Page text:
GEORGE BUSH: Well there were some that weren't sure how Gorbachev was gonna, what he was really about. I, I had just written a book with General Scowcroft and in that book we talked about this, and I think some felt I might have been a little naive in trusting Gorbachev as much as I did, but I felt the changes were for real. We had some who weren't that sure, they didn't quite know how the Soviet, where the Soviet Military would come down in the face of all this change a very understandable concern I might add, very understandable. Because later on the Berlin wall came down and Lithuania was struggling to be free. We worried about how the Soviet military would react. What Gorbachev standing could be with the military, so there was plenty of reason to have concerns about, about the intentions, the true intentions of Gorbachev. and the true intentions of those in the military around him.
INTERVIEWER: Right can we turn to eastern Europe and can I ask you how far did you co-operate with the Soviets in not making difficulties for them, when in 1989 the changes were taking place....
GEORGE BUSH: We tried hard to do that. Probably the biggest example was
INTERVIEWER: Can I ask you to say "We tried hard to co-operate" that would be helpful
GEORGE BUSH: Well we tried hard to co-operate with the Soviets, but it really, put it this way, we tried hard to understand the pressures on Gorbachev and not stick our fingers in Gorbachev's eye. The best example is when the Berlin wall came down. It would have been idiotic for me to do what the democratic leader in the Senate of the US George Mitchell suggested, but the democratic leader of the House of Representative Gephardt suggested. "Go show your emotion, dance on the wall with these students, don't you Bush have any feeling for the change this dramatic change what freedom is about." The stupidest thing that any president could do, could have done then would have been going over there, danced on the Berlin wall, and stick his fingers right into the eyes of the Soviet military and of Gorbachev. Who knows how they would have had to react. And we didn't do that. And there were a lot of examples where we tried to understand his position, tried to be restrained, probably as good an example was the Baltic states we never recognized in the US the Soviet occupation or the takeover of the Baltic states, we always had a little, funny little embassies in Washington during the Cold War days but when, when Gorbachev was having difficulties with Landsburgh of Lithuania we tried to understand his position, we tried to understand and to hold back the public demands. We had one Senator that went over and was dramatically knocking on the door of Lithuania or something, "Free Lithuania Mr. Gorbachev" well he was up for election we all understood that, but it for a president you gotta show a certain restraint and be sure to keep things on the right track. And it was Berlin I mean it was the Berlin wall, it was the liberation of the Baltics it was how we treated Tolin in Hungary all of those things we were on freedoms side, but we also tried to understand the tremendous pressure on Gorbachev inside of Russia and I think history will say, well that was a prudent thing to do.
INTERVIEWER: That was a very good answer, thank you very much. Now when you visited Eastern Europe in July 89, what view did you take of the reforms taking place in Hungary and Poland, and what was your objective in offering them aid?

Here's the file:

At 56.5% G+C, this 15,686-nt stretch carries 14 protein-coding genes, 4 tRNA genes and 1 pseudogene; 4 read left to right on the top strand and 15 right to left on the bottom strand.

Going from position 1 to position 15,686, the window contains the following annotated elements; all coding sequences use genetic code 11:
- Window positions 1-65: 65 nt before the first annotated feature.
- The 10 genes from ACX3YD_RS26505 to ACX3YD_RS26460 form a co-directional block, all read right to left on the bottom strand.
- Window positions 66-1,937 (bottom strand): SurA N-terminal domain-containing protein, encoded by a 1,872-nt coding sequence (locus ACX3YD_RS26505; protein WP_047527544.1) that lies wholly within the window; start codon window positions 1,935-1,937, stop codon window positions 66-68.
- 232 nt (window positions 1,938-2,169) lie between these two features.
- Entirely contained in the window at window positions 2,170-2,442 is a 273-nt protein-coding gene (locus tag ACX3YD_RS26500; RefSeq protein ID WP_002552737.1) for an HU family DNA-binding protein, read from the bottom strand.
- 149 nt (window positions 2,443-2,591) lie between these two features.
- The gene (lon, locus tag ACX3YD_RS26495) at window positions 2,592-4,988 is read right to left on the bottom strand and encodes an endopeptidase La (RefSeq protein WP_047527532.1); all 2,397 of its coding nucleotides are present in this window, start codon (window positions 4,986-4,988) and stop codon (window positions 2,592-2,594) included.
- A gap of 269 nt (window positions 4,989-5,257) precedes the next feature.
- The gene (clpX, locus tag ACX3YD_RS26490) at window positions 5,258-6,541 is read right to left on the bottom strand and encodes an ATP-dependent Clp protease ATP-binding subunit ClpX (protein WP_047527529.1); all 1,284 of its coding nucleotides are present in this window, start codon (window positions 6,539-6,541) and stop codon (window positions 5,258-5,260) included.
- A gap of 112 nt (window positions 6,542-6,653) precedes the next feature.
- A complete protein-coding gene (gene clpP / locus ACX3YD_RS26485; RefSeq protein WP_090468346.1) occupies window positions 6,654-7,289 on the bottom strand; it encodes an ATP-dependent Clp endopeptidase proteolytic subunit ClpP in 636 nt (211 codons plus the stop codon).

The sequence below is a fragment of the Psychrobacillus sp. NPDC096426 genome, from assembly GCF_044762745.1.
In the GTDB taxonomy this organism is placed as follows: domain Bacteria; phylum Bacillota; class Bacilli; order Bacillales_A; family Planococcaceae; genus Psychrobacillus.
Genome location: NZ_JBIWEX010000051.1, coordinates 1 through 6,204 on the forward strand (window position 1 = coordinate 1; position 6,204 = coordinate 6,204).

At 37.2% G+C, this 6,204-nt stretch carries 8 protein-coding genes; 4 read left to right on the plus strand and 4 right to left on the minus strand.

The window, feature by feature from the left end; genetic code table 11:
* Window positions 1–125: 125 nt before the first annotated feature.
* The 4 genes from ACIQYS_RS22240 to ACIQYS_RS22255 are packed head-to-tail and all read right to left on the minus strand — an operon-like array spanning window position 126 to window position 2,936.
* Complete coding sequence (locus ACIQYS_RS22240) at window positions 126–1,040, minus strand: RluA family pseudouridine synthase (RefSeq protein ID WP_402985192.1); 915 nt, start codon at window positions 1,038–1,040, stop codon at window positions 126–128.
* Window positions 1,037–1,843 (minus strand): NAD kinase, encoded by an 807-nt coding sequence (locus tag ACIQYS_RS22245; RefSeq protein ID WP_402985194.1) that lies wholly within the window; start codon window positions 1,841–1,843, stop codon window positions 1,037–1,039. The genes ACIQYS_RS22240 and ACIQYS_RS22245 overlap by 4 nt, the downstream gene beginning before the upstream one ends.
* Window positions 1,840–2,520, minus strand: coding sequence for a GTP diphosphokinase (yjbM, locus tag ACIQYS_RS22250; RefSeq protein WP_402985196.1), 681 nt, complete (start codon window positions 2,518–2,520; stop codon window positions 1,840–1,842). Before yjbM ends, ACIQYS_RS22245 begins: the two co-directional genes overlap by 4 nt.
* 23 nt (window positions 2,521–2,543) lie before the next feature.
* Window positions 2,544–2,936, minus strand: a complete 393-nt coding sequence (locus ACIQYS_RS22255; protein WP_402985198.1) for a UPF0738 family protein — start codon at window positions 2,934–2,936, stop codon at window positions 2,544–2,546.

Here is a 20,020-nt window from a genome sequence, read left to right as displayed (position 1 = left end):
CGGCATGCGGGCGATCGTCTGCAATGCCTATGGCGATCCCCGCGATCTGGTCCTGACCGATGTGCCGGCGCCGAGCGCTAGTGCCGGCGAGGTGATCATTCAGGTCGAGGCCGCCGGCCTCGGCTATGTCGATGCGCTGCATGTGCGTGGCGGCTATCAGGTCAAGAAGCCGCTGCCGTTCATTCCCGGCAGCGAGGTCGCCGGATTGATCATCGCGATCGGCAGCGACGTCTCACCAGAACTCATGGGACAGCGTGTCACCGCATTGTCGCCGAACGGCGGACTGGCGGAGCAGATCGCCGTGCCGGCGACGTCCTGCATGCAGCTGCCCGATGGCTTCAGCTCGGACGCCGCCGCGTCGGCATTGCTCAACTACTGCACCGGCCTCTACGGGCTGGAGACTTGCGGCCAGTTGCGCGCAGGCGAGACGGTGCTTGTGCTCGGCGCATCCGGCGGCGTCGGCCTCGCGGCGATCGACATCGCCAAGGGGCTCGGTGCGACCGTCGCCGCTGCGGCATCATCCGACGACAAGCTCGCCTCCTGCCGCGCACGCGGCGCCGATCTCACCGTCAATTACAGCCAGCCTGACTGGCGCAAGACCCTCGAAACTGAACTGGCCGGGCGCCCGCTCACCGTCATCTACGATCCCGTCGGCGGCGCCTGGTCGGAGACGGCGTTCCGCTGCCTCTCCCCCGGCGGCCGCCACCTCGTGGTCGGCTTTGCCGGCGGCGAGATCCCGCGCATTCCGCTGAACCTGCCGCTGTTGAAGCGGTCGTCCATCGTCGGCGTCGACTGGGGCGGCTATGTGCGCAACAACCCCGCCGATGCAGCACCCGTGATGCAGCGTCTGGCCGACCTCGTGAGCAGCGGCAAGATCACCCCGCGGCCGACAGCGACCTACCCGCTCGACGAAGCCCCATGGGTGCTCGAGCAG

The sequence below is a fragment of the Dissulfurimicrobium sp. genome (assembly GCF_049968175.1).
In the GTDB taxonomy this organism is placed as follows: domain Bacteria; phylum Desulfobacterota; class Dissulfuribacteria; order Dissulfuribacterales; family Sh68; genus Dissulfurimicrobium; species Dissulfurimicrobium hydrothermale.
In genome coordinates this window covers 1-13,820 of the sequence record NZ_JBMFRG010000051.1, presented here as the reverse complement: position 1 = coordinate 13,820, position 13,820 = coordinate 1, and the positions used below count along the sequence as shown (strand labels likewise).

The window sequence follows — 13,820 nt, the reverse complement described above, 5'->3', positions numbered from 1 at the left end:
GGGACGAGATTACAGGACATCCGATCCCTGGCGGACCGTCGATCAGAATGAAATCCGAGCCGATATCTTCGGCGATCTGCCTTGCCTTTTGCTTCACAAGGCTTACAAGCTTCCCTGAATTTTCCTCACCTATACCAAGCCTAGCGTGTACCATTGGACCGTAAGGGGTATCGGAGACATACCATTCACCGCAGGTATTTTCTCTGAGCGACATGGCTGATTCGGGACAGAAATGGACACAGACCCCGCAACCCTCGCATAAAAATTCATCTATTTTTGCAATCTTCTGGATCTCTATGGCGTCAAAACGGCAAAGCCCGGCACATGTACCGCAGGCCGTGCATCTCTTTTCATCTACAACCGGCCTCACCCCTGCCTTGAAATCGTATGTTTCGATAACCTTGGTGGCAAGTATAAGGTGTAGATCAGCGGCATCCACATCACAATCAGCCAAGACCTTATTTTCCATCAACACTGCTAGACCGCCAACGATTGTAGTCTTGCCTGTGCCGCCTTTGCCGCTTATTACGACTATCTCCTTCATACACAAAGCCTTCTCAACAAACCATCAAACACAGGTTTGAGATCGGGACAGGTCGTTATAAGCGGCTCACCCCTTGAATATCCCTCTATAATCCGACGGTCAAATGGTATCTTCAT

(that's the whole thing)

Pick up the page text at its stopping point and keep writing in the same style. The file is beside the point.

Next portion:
GEORGE BUSH: I was very impressed with the reforms taking place in Poland and in Hungary. we were not in a position to offer a lot of financial aid, I was getting hammered for deficits back in the United States at the very time I was travelling in Poland on a brief trip to Poland and Hungary. So I knew that we didn't have deep pockets, that we couldn't give Lech Walesa the Poles what they wanted and similarly we couldn't do, give a lot of financial support to Hungary, what we did try to do, was encourage this move towards open markets, less regulation, more privatization, salute them for the political changes that have taken place, the moves to democracy and stand with them as allies. And we did have some modest economic packages for both countries, but really we did not wanna kind of pump money down a rat hole either, We wanted to be sure that the economic reforms, the moves towards free markets those things, were for real. That they were gonna continue. And so we were kinda walking a tightrope, but there was no tightrope when it, when it came to standing side by side in solidarity in support of Walesa and Solidarnosc itself and clearly in support of the democratic change in Hungary, so it was it was I wouldn't say a trying time, but a time when we could give them a lot of moral support, but were reluctant to give financial support until we really were certain that the changes were for real.
INTERVIEWER: Can you describe how you felt when you were given that piece of barbed wire in Hungary,
GEORGE BUSH: I was given a piece of barbed wire in Hungary, which symbolized the coming down of the iron curtain. It was very emotional for me the Germans had rejoiced when Hungary had had permitted people to escape you might say. We were delighted and I dunno kind of an emotional sort of person anyway, I cry too easily. I did then and I do now, and I had tears in my eyes when I, when I was given this symbol of the end of the cold war. Now everybody has different dates as to when the Cold War actually ended, it clearly, when Hungary permitted the flow of people through there that was a significant event, and an emotional one for me.